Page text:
- Executive Office of Energy and Environmental Affairs
- Department of Public Utilities
- Electric Power Division
Media Contact for Department of Public Utilities Approves National Grid Geothermal Demonstration Project
Craig Gilvarg, Director of Communications
BOSTON — Building on the Baker-Polito Administration’s ongoing efforts to pursue clean energy policies that enable the Commonwealth to achieve net zero emissions by 2050, the Department of Public Utilities (DPU) today announced it has issued an Order approving National Grid’s proposed five‑year geothermal energy demonstration project. The demonstration project explores the use of geothermal energy to provide the technology as a low-carbon heating solution for customers and an alternative that avoids replacing “leak-prone” natural gas pipe that contributes to greenhouse gas (GHG) emissions.
“Reducing emissions from the heating sector is a crucial part of our strategy to meet our ambitious climate goals in Massachusetts, and today’s Order will allow the Commonwealth to explore the role geothermal can play as part of a clean energy future,” said Energy and Environmental Affairs Secretary Theoharides. “The Baker-Polito Administration is pursuing a variety of policies and strategies to decarbonize the way we heat our homes and businesses, including the first-in-the-nation Commission on Clean Heat, and this demonstration project will advance those efforts by assessing an innovative technology that has the potential to provide an efficient, low-carbon solution for residents across the Commonwealth.”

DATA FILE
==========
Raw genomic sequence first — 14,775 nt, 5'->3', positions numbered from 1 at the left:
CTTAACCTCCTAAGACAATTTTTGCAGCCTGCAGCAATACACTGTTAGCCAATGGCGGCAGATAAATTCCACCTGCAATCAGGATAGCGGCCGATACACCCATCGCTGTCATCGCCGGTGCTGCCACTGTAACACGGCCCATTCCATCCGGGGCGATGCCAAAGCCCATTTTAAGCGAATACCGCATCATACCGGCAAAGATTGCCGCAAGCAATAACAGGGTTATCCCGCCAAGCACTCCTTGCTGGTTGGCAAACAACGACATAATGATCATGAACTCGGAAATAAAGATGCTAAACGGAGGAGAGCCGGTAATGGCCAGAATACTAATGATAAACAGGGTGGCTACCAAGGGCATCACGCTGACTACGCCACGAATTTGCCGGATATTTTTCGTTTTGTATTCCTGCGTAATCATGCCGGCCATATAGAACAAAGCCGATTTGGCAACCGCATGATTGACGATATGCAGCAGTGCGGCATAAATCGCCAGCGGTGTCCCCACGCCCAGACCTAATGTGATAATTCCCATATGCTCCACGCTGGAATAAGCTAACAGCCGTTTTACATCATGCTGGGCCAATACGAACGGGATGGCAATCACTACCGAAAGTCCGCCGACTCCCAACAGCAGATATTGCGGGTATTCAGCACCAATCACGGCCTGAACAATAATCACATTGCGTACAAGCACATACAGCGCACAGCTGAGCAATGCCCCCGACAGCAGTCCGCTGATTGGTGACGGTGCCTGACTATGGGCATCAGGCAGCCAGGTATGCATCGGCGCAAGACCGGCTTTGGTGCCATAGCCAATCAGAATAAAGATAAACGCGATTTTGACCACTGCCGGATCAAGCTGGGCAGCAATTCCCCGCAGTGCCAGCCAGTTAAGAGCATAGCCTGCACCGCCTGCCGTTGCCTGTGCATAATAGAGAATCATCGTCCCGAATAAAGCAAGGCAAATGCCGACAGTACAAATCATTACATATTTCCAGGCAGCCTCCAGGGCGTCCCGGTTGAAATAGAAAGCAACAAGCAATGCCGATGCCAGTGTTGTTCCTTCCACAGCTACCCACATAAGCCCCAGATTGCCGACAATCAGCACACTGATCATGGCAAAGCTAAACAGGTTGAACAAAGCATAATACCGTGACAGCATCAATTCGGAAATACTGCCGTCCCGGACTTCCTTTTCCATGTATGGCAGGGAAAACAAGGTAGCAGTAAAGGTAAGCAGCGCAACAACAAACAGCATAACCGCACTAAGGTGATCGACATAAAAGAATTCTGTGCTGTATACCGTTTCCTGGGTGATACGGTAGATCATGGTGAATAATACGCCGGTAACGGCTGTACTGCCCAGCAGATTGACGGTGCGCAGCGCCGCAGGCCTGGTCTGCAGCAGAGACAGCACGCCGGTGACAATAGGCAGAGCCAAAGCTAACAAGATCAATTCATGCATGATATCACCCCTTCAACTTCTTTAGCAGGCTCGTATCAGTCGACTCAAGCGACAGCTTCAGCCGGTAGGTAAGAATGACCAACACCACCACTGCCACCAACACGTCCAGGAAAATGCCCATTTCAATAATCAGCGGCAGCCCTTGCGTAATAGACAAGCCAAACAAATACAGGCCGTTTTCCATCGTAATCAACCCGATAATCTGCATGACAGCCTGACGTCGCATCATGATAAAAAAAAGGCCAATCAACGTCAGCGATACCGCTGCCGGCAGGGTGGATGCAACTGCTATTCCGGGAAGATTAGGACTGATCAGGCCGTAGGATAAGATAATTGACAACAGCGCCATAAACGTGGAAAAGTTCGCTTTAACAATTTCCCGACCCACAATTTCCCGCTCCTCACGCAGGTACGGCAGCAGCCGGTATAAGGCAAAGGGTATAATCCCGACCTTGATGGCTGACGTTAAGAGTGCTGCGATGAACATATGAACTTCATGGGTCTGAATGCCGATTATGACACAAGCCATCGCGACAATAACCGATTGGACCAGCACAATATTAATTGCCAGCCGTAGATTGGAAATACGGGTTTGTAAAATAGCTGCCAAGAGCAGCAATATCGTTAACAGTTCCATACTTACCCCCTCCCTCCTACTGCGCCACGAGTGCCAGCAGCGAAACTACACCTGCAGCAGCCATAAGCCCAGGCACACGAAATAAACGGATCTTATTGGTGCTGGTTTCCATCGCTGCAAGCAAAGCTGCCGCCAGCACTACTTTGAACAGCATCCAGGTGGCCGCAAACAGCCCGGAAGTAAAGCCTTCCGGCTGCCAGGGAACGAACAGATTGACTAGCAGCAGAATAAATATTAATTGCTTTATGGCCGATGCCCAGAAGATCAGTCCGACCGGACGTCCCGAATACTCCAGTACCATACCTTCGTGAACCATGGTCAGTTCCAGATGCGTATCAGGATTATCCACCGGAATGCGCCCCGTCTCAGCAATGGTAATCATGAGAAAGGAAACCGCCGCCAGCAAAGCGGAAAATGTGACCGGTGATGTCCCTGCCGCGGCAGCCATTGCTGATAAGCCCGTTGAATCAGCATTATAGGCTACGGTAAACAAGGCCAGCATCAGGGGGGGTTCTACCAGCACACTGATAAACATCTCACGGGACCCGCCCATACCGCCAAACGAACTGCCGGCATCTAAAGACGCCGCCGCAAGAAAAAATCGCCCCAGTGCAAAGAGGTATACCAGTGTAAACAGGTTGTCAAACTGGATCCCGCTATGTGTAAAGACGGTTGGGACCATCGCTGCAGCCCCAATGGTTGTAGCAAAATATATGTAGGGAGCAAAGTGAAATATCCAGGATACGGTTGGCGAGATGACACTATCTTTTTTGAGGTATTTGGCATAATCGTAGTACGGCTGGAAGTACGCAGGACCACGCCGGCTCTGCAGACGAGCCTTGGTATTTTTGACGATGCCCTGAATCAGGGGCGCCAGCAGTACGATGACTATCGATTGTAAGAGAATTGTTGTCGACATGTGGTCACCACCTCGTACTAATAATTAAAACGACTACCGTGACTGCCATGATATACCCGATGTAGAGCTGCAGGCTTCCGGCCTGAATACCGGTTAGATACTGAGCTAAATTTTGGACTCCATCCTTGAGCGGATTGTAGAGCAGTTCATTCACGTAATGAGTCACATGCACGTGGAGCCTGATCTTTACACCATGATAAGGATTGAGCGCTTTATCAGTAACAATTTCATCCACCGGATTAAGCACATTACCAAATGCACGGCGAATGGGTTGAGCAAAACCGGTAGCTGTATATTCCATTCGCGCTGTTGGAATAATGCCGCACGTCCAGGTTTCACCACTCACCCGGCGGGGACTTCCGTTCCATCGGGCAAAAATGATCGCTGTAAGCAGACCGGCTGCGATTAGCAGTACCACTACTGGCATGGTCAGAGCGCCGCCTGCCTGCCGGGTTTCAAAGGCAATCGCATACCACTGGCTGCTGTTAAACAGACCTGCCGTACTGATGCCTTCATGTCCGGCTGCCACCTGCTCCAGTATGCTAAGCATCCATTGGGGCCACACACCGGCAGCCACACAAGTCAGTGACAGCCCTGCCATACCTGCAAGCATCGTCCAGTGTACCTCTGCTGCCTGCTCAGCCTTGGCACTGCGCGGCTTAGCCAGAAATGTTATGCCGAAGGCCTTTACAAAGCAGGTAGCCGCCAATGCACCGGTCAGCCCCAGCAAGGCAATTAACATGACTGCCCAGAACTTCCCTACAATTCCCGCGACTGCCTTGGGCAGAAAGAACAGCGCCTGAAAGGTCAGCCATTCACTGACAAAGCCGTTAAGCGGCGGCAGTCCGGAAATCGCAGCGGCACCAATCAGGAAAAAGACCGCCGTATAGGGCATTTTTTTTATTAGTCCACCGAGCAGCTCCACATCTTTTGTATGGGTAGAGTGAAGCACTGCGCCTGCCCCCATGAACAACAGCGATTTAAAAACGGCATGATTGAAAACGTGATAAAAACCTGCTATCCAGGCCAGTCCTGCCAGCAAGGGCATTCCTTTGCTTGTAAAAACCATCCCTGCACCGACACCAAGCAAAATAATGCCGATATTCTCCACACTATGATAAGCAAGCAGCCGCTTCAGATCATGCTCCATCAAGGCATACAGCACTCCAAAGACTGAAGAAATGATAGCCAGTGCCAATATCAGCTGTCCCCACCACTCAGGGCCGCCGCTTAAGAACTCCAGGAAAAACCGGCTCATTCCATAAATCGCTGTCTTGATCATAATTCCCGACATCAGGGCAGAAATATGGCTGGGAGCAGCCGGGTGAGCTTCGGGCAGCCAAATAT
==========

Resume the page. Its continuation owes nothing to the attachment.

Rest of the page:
Geothermal energy is a form of renewable energy that has the potential to significantly reduce GHG emissions in furtherance of the Commonwealth’s emissions targets. The DPU’s Order approves a five-year demonstration project in which National Grid will investigate the use of geothermal energy to reduce GHG emissions, encourage the development of sustainable heating options, and develop technologies capable of advancing low carbon heating solutions and managing gas system constraints, particularly during peak demand.
“The Department’s Order is a step in the direction of supporting the development of sustainable, efficient clean energy technologies that advance Massachusetts’ climate goals,” said Department of Public Utilities Chair Matt Nelson. “Projects like this allow us to see the potential for scaling geothermal networks with minimal customer bill impacts.”
The total cost of National Grid’s geothermal demonstration program will be $15.6 million over five years. A typical residential heating customer would experience bill impacts between $0.24 and $3.48 per year from current rates, while a typical residential low-income customer would experience bill impacts between $0.18 and $2.57 per year.
Unlike geothermal demonstration projects implemented in other service territories, National Grid’s project focuses on converting natural gas customers to geothermal energy as an alternative to replacement of leak‑prone pipe, which contributes to methane emissions. The project also prioritizes the conversion of gas customers in low-income and environmental justice communities to geothermal service.
Next, National Grid will need to submit its detailed implementation plan to the DPU, which will undertake a full review for approval.
In September 2021, Governor Baker signed an Executive Order establishing a first-in-the-nation Commission on Clean Heat, to advise the Administration on strategies and policies to achieve deep emissions reductions from the use of heating fuels in the Commonwealth. The Commission, the first-of-its-kind in the United States, will establish a framework for a long-term decline in emissions from heating fuels, consistent with the findings from the Administration’s 2050 Decarbonization Roadmap, and help the Commonwealth meet the ambitious emissions reduction targets signed into law by Governor Baker in March 2021.